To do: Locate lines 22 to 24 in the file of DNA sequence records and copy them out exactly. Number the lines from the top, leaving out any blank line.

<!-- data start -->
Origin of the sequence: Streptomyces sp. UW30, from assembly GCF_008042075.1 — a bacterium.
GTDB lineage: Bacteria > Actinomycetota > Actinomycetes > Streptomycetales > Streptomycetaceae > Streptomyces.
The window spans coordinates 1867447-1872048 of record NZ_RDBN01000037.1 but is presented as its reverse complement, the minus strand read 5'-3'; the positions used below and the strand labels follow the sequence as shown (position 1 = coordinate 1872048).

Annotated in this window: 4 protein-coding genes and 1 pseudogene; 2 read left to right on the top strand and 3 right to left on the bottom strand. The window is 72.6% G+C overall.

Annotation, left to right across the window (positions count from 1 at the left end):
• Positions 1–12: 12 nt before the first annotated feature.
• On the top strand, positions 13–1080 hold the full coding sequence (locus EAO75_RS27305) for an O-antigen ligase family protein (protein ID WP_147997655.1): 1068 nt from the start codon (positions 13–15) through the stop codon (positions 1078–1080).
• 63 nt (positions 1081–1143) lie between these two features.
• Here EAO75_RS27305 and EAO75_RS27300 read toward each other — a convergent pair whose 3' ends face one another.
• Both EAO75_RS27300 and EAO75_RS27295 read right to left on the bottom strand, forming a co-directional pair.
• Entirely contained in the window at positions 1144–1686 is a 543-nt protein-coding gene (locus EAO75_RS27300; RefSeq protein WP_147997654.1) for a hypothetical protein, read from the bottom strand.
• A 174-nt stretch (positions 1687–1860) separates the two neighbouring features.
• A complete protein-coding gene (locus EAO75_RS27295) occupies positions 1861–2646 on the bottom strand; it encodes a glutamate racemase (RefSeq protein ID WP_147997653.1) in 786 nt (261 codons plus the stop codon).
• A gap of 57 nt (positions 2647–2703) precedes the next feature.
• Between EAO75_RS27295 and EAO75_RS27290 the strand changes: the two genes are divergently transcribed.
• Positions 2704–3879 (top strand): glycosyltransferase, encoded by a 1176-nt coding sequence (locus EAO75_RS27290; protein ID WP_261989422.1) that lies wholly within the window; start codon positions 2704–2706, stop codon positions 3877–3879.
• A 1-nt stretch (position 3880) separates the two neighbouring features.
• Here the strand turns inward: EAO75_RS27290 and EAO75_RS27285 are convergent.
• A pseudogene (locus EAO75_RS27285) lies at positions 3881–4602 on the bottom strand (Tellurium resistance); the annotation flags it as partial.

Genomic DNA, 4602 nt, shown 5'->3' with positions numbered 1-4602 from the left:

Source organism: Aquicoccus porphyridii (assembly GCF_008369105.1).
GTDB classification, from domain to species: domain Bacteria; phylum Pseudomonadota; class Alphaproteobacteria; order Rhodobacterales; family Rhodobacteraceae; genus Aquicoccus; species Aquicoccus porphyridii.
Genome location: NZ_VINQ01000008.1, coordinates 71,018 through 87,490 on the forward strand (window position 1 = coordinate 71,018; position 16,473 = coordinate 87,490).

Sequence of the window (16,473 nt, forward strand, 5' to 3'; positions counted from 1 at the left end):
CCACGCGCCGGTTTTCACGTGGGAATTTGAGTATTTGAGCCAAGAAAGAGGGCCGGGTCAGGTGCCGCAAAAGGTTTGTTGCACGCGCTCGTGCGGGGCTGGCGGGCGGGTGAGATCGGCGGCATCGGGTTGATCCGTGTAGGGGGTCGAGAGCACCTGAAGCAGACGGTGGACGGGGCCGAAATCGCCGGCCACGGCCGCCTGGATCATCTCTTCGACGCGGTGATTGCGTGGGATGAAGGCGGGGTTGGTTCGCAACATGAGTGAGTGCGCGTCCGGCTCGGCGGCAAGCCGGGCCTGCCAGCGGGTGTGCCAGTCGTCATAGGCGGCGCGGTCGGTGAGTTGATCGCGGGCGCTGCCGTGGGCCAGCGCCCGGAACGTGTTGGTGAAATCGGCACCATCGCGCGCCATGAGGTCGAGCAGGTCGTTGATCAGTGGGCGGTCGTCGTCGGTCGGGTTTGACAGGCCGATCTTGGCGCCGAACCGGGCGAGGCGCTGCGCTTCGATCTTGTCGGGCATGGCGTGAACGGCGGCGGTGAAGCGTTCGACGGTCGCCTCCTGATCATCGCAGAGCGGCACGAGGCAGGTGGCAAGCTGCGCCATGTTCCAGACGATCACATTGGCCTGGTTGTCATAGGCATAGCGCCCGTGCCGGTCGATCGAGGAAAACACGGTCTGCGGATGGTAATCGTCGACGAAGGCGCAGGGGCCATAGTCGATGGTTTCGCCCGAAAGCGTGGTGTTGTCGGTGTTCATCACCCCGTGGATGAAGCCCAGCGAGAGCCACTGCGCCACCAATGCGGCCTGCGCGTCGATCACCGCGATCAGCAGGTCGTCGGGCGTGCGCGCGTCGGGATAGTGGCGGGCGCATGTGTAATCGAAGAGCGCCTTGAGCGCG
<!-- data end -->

GTDB classification, from domain to species: domain Bacteria; phylum Pseudomonadota; class Alphaproteobacteria; order Rhodobacterales; family Rhodobacteraceae; genus Aquicoccus; species Aquicoccus porphyridii.
Genome location: NZ_VINQ01000008.1, coordinates 71,018 through 87,490 on the forward strand (window position 1 = coordinate 71,018; position 16,473 = coordinate 87,490).

Sequence of the window (16,473 nt, forward strand, 5' to 3'; positions counted from 1 at the left end):